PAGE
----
Thursday, February 5, 2009

Ley Lines

I've pondered quite a bit these past few days about the Internet, social networking, and how there are some people who are rebelling against the stupidity that are things like the List of 25 Things About Me on Facebook, the useless futility of being one of a hundred million bloggers and our growing inability to separate civil discourse from snark.

Then I got to thinking: Ley lines.

Ley lines -- hypothetical alignments of a number of places of geographic or archaeologic interest -- were first postulated, at least in our day, by Englishman Alfred Watkins, who came up with all sorts of mystical alignments between archaeological sites in England in the early 1920s. He believed, and many do today, that these alignments were not of mere chance, but that Site A aligned with Sites B, C, and D because the ancients found, or believed to have found, a line of power that, if strung with beads of archaeological significance, would impart some of that power to the sites, and thus to humanity.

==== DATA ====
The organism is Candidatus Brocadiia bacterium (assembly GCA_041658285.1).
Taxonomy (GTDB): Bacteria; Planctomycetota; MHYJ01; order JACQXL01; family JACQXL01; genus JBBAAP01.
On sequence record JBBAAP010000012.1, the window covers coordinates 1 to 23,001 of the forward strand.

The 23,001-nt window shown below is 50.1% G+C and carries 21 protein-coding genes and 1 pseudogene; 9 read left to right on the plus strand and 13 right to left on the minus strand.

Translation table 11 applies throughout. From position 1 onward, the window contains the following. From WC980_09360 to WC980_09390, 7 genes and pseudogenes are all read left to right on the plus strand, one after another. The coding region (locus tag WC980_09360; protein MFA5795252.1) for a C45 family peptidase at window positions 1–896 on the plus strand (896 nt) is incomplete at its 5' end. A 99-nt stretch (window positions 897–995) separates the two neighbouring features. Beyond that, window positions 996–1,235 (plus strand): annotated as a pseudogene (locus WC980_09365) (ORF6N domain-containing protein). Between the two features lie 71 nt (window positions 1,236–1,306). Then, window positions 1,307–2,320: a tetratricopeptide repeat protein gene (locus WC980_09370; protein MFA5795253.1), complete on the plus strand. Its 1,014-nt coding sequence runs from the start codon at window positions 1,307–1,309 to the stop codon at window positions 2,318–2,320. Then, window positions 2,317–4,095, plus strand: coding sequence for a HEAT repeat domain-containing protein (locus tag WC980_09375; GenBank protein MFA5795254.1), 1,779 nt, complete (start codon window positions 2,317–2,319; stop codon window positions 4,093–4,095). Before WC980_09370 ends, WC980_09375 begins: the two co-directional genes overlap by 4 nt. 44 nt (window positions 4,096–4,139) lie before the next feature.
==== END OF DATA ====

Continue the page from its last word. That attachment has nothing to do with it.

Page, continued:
I don't know that I believe all of that. But using the concept of ley lines, I can look at the Internet in a different way. We're not all brilliant here by any measure of the word. But through our blogs, our social networks, our inane comments on YouTube and our useless attempts at convincing others to accept our world view on any number of message boards and comment sites, we're creating our own Internet ley line. We're trying to line up our artifacts to form some kind of mystical connection to a world that remains as large as it was when Columbus sailed the ocean in 1492. Sure, we can cross the Atlantic in seconds now, but only in the sense of spitting a few hundred thousand electrons that way.

Where am I going with all this? Nowheres in particular. I'm still here at home, reaching out to intersect with your ley line. Or are we not supposed to cross the streams?

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